First Rate Property Management finished off October with a 6.5% vacancy rate. Our inquiry rate has reduced significantly which is common this time of the year. Unfortunately, we are still having a good portion of tenants not renewing, as they either buy homes or look to reduce expenses. So I project that our vacancy rate in November and December will increase.
In years past, First Rate Property Management has controlled its vacancies in the winter months by not allowing leases to expire during the winter months. As the market turned, we moved away from this policy as it appeared that the best thing to do to attract new tenants and fill vacancies was to be as flexible as possible. Now that the winter has moved upon us and we have a higher than normal number of tenants choosing to move, this proved to be a mistake. We are getting very few inquiries and it looks like renting up this winter will be difficult.
I told you all that I would update you if Fannie Mae chose to become Landlords. In November, Fannie Mae announced their Deed-for-Lease Program. It allows qualifying homeowners to remain in their homes by signing a lease in connection with voluntarily transferring the property deed back to the lender. In my opinion, the positives for this kind of program is that it keeps more houses off the sales market, which should slow down the loss of value. The negative is that it reduces the number of potential tenants coming to First Rate Property Management looking for a home to rent.
More Government Help: As of the date I wrote this, it looks like our government is expanding the First Time Homebuyer tax credit of $8,000 until the end of April, 2010. This is not good news for the rental market. Additionally they are including a new $6,500 tax credit for existing homeowners who qualify for the program. I don’t see either of these helping our rental market, but of course, if it helps the economy, it will indirectly end up helping the rental market.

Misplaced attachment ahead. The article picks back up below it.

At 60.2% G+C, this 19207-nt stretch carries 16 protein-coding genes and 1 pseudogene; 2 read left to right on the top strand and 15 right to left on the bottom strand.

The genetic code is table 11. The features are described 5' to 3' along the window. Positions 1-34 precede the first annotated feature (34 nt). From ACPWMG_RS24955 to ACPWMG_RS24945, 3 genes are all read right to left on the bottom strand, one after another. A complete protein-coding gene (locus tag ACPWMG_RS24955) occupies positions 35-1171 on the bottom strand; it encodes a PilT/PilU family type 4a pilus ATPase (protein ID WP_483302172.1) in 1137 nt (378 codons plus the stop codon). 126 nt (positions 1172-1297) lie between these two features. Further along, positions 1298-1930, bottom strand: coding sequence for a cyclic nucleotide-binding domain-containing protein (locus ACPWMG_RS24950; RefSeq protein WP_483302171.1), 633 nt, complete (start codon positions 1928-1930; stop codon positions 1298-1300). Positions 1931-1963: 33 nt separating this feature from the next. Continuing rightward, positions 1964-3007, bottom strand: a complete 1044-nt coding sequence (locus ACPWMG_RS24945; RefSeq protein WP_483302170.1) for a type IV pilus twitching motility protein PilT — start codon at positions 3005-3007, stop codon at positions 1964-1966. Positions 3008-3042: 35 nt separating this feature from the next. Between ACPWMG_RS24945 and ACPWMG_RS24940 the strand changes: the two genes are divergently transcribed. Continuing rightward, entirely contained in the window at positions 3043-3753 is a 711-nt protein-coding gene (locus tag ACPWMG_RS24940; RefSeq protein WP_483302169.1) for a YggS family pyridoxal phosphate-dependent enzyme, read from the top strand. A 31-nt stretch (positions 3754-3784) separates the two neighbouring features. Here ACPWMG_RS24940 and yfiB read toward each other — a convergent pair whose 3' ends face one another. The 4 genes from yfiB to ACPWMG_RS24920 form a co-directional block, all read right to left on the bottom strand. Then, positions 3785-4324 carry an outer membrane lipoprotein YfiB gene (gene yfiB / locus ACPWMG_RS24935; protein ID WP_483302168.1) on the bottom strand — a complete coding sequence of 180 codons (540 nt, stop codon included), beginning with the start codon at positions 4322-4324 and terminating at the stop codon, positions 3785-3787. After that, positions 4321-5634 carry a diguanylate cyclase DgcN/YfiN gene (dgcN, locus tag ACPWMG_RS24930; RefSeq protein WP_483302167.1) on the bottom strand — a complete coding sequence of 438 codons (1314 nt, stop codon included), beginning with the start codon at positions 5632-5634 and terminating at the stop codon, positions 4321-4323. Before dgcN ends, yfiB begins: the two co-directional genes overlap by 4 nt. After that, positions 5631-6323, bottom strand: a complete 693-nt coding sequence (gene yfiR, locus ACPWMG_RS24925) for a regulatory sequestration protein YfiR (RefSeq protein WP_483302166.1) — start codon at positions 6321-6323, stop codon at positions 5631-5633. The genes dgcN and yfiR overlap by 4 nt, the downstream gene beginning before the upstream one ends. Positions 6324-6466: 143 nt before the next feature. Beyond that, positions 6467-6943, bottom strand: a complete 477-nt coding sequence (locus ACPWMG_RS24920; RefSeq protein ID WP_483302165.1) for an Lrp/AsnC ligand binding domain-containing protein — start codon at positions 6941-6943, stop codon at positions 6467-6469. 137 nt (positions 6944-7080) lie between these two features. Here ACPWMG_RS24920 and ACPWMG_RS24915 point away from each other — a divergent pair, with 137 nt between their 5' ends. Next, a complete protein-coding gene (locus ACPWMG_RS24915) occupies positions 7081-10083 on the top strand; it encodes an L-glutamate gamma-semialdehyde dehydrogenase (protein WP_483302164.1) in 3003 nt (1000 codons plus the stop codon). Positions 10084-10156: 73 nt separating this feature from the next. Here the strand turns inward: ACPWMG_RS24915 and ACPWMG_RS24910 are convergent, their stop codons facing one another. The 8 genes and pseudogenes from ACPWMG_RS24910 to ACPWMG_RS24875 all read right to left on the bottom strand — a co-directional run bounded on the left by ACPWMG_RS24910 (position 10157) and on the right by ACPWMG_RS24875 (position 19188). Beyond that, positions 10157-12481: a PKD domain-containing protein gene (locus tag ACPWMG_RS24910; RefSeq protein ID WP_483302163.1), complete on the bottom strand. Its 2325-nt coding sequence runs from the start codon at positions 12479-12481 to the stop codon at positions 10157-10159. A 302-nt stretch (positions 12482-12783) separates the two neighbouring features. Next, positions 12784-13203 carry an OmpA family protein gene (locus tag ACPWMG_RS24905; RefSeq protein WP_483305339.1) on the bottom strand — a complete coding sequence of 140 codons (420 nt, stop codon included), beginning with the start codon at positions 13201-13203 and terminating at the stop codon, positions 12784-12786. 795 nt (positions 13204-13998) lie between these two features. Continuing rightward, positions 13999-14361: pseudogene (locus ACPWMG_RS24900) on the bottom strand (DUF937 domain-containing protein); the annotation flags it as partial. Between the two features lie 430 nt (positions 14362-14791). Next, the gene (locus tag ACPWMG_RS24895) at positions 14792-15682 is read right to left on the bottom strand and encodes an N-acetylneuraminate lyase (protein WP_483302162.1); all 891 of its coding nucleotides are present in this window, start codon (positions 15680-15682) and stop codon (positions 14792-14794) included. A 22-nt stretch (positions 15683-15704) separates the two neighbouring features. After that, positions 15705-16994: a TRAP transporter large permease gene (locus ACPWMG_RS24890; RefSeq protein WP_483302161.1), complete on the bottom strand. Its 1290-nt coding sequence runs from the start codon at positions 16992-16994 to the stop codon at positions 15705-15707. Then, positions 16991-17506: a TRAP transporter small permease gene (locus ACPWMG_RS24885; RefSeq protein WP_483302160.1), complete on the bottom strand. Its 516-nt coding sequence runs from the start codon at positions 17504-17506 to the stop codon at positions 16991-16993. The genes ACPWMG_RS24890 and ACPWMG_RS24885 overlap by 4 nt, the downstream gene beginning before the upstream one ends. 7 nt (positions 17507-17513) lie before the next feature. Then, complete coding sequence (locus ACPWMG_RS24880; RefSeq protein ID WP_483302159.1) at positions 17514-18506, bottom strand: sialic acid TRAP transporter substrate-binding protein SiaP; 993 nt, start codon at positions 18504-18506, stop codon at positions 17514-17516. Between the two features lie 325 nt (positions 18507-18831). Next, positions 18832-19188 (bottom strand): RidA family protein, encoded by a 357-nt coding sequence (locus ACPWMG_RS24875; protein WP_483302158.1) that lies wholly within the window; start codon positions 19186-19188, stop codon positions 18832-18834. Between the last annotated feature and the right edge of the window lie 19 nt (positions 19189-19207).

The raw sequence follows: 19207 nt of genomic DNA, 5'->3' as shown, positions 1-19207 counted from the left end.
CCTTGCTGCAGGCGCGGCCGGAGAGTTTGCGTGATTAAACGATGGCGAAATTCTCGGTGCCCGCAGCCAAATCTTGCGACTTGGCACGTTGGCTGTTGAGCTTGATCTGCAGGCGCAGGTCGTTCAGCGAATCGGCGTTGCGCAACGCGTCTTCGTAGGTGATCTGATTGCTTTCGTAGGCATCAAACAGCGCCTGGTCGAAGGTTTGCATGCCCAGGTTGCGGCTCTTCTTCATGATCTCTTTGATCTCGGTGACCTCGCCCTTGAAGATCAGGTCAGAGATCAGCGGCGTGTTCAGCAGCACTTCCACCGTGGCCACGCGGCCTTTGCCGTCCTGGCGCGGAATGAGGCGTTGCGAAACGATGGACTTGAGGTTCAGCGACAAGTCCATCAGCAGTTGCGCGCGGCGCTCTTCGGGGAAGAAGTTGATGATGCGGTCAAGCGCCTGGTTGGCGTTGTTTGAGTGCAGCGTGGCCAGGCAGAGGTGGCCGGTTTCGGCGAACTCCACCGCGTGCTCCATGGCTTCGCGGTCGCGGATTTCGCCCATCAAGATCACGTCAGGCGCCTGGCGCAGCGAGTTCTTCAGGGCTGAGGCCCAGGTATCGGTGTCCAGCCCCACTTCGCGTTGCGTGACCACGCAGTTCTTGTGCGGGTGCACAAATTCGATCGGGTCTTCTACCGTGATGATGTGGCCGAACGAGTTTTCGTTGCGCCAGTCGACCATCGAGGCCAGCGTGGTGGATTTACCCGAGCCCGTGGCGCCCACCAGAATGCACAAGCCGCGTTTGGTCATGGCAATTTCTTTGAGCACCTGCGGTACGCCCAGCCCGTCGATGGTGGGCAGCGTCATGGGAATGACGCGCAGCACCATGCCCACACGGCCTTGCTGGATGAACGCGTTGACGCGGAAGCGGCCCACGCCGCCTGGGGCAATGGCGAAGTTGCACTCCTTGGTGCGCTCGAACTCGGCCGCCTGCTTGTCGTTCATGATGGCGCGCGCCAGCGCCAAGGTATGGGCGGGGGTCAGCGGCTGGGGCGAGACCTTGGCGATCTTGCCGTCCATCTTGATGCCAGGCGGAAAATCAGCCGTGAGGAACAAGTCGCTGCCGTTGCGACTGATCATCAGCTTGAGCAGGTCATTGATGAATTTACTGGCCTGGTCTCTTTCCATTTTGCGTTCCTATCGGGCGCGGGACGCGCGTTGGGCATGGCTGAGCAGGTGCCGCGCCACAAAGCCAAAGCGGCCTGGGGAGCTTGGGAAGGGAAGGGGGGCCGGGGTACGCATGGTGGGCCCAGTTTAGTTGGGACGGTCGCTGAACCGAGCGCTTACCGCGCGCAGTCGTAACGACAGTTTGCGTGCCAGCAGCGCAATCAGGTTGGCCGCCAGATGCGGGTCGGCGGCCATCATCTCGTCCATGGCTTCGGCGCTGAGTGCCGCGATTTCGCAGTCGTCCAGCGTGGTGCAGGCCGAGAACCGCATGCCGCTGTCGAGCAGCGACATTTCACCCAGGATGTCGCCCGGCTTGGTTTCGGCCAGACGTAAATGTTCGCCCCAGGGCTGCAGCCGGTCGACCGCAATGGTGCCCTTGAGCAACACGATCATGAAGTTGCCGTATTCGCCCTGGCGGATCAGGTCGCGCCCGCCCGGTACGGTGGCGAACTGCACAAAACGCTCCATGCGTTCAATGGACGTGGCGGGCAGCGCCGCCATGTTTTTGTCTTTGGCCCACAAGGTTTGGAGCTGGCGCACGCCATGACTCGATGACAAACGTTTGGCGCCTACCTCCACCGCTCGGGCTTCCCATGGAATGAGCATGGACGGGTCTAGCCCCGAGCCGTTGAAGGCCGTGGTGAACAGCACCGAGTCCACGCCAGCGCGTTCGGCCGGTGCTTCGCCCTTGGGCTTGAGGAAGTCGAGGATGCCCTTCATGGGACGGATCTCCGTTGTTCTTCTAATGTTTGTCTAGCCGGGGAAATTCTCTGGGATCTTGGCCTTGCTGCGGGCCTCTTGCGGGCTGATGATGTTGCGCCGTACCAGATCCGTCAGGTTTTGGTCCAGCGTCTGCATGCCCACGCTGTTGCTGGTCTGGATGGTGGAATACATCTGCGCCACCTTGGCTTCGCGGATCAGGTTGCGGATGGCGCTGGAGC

As the rental market has softened, we have increased our advertising. In many cases, we are spending far more than what we can charge out. So for the first time ever, we are actually losing money to advertise our clients vacancies. We want to reduce the costs, but also want to be careful not to lose leads which can prolong vacancies in this difficult market.
Well, our new website is now running. Please feel free to browse through it and let me know if you see anything we should look at correcting or improving. It’s been quite the process and very glad to be through it. We did see some email issues and we do need to make further improvements on our email server, so we may have a few more issues. So if you don’t get a timely response, please be sure to call us. Just after I promised the staff that we wouldn’t be making any changes anytime soon, we are planning on adding another site, which will be specifically designed for smart phones like the iphone.
Single Family Homes:
I just represented a buyer on a single family home that we bought for less than what the seller’s had paid for the house brand new in 1998. This was a tradition sale, meaning it wasn’t a short-sale or a foreclosure. So that tells you a little how much the market has corrected itself.
Values continue to decline, but so has inventory. So we may be seeing the bottom soon. This is still great news for buyers and somewhat good news for those of us that have bought in the previous 5 years. I think until the economy improves and we quit seeing outside forces making changes to stimulate the market, we need to be smart. I think buyers should buy with an expectation of no appreciation for the next 5 years. Buyers also need to expect lower rents and higher vacancy. So if the property cash flows, which it should with 25% down, you are in a good place. If you are an owner who bought within the previous 5-6 years, selling may still make sense, but price will probably be less than hoped and time on the market probably will be a little bit longer.
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